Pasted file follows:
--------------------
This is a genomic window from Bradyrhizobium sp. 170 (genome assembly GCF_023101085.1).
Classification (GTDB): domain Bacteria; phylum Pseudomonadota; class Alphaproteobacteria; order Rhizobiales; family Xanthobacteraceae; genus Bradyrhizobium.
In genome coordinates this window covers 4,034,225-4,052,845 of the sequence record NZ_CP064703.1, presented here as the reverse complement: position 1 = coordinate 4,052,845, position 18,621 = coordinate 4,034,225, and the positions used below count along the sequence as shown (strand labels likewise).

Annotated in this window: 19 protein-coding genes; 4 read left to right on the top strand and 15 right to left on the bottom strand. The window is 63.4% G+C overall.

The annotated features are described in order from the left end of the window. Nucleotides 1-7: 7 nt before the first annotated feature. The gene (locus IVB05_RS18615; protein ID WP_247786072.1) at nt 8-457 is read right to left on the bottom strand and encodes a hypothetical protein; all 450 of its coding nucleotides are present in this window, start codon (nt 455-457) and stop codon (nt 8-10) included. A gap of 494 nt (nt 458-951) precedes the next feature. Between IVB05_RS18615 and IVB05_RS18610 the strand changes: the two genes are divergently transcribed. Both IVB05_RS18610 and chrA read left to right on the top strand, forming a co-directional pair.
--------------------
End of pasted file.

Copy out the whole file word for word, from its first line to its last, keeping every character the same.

This is a genomic window from Bradyrhizobium sp. 170 (genome assembly GCF_023101085.1).
Classification (GTDB): domain Bacteria; phylum Pseudomonadota; class Alphaproteobacteria; order Rhizobiales; family Xanthobacteraceae; genus Bradyrhizobium.
In genome coordinates this window covers 4,034,225-4,052,845 of the sequence record NZ_CP064703.1, presented here as the reverse complement: position 1 = coordinate 4,052,845, position 18,621 = coordinate 4,034,225, and the positions used below count along the sequence as shown (strand labels likewise).

Annotated in this window: 19 protein-coding genes; 4 read left to right on the top strand and 15 right to left on the bottom strand. The window is 63.4% G+C overall.

The annotated features are described in order from the left end of the window. Nucleotides 1-7: 7 nt before the first annotated feature. The gene (locus IVB05_RS18615; protein ID WP_247786072.1) at nt 8-457 is read right to left on the bottom strand and encodes a hypothetical protein; all 450 of its coding nucleotides are present in this window, start codon (nt 455-457) and stop codon (nt 8-10) included. A gap of 494 nt (nt 458-951) precedes the next feature. Between IVB05_RS18615 and IVB05_RS18610 the strand changes: the two genes are divergently transcribed. Both IVB05_RS18610 and chrA read left to right on the top strand, forming a co-directional pair.